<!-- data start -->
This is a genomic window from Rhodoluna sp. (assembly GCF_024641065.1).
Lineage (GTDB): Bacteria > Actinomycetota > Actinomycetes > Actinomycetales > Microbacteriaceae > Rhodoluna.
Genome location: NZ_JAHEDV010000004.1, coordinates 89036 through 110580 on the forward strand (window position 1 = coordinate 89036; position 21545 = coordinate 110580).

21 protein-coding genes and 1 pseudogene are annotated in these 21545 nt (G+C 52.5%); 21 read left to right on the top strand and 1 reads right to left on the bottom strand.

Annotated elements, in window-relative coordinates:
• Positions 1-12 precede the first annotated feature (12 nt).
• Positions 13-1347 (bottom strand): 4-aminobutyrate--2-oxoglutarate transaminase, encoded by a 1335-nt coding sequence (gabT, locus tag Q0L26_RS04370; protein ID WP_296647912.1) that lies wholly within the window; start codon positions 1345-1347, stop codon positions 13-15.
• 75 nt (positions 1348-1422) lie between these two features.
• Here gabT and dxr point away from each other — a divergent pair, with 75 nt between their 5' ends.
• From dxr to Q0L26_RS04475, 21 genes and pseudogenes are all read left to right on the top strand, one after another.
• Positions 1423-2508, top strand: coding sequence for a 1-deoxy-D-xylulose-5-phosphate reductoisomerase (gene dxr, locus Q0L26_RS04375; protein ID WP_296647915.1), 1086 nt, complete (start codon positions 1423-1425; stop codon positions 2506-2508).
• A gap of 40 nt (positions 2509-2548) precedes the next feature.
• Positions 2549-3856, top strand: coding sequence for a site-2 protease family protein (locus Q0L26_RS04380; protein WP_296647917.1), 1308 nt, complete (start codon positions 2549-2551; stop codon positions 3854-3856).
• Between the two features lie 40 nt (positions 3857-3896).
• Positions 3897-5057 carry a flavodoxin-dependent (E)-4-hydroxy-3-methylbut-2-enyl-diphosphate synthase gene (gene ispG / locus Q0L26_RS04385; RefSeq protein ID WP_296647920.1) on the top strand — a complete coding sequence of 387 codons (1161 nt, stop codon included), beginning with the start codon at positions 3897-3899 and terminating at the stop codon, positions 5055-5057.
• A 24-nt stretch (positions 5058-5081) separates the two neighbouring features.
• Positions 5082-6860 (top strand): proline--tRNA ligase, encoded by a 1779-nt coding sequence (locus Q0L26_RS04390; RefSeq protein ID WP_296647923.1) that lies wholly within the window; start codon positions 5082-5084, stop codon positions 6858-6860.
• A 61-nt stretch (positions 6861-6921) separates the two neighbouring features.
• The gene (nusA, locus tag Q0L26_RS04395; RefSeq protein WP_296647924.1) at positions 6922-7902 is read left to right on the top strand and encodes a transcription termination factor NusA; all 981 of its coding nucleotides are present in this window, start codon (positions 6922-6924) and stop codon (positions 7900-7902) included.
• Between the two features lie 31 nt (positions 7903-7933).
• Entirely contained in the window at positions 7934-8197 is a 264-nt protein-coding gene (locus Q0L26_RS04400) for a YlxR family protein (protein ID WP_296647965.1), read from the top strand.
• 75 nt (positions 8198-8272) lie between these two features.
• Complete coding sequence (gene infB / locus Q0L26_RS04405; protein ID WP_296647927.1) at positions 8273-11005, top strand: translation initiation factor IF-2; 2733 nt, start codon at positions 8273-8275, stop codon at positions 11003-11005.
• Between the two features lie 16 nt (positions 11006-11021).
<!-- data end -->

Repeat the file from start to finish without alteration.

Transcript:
This is a genomic window from Rhodoluna sp. (assembly GCF_024641065.1).
Lineage (GTDB): Bacteria > Actinomycetota > Actinomycetes > Actinomycetales > Microbacteriaceae > Rhodoluna.
Genome location: NZ_JAHEDV010000004.1, coordinates 89036 through 110580 on the forward strand (window position 1 = coordinate 89036; position 21545 = coordinate 110580).

21 protein-coding genes and 1 pseudogene are annotated in these 21545 nt (G+C 52.5%); 21 read left to right on the top strand and 1 reads right to left on the bottom strand.

Annotated elements, in window-relative coordinates:
• Positions 1-12 precede the first annotated feature (12 nt).
• Positions 13-1347 (bottom strand): 4-aminobutyrate--2-oxoglutarate transaminase, encoded by a 1335-nt coding sequence (gabT, locus tag Q0L26_RS04370; protein ID WP_296647912.1) that lies wholly within the window; start codon positions 1345-1347, stop codon positions 13-15.
• 75 nt (positions 1348-1422) lie between these two features.
• Here gabT and dxr point away from each other — a divergent pair, with 75 nt between their 5' ends.
• From dxr to Q0L26_RS04475, 21 genes and pseudogenes are all read left to right on the top strand, one after another.
• Positions 1423-2508, top strand: coding sequence for a 1-deoxy-D-xylulose-5-phosphate reductoisomerase (gene dxr, locus Q0L26_RS04375; protein ID WP_296647915.1), 1086 nt, complete (start codon positions 1423-1425; stop codon positions 2506-2508).
• A gap of 40 nt (positions 2509-2548) precedes the next feature.
• Positions 2549-3856, top strand: coding sequence for a site-2 protease family protein (locus Q0L26_RS04380; protein WP_296647917.1), 1308 nt, complete (start codon positions 2549-2551; stop codon positions 3854-3856).
• Between the two features lie 40 nt (positions 3857-3896).
• Positions 3897-5057 carry a flavodoxin-dependent (E)-4-hydroxy-3-methylbut-2-enyl-diphosphate synthase gene (gene ispG / locus Q0L26_RS04385; RefSeq protein ID WP_296647920.1) on the top strand — a complete coding sequence of 387 codons (1161 nt, stop codon included), beginning with the start codon at positions 3897-3899 and terminating at the stop codon, positions 5055-5057.
• A 24-nt stretch (positions 5058-5081) separates the two neighbouring features.
• Positions 5082-6860 (top strand): proline--tRNA ligase, encoded by a 1779-nt coding sequence (locus Q0L26_RS04390; RefSeq protein ID WP_296647923.1) that lies wholly within the window; start codon positions 5082-5084, stop codon positions 6858-6860.
• A 61-nt stretch (positions 6861-6921) separates the two neighbouring features.
• The gene (nusA, locus tag Q0L26_RS04395; RefSeq protein WP_296647924.1) at positions 6922-7902 is read left to right on the top strand and encodes a transcription termination factor NusA; all 981 of its coding nucleotides are present in this window, start codon (positions 6922-6924) and stop codon (positions 7900-7902) included.
• Between the two features lie 31 nt (positions 7903-7933).
• Entirely contained in the window at positions 7934-8197 is a 264-nt protein-coding gene (locus Q0L26_RS04400) for a YlxR family protein (protein ID WP_296647965.1), read from the top strand.
• 75 nt (positions 8198-8272) lie between these two features.
• Complete coding sequence (gene infB / locus Q0L26_RS04405; protein ID WP_296647927.1) at positions 8273-11005, top strand: translation initiation factor IF-2; 2733 nt, start codon at positions 8273-8275, stop codon at positions 11003-11005.
• Between the two features lie 16 nt (positions 11006-11021).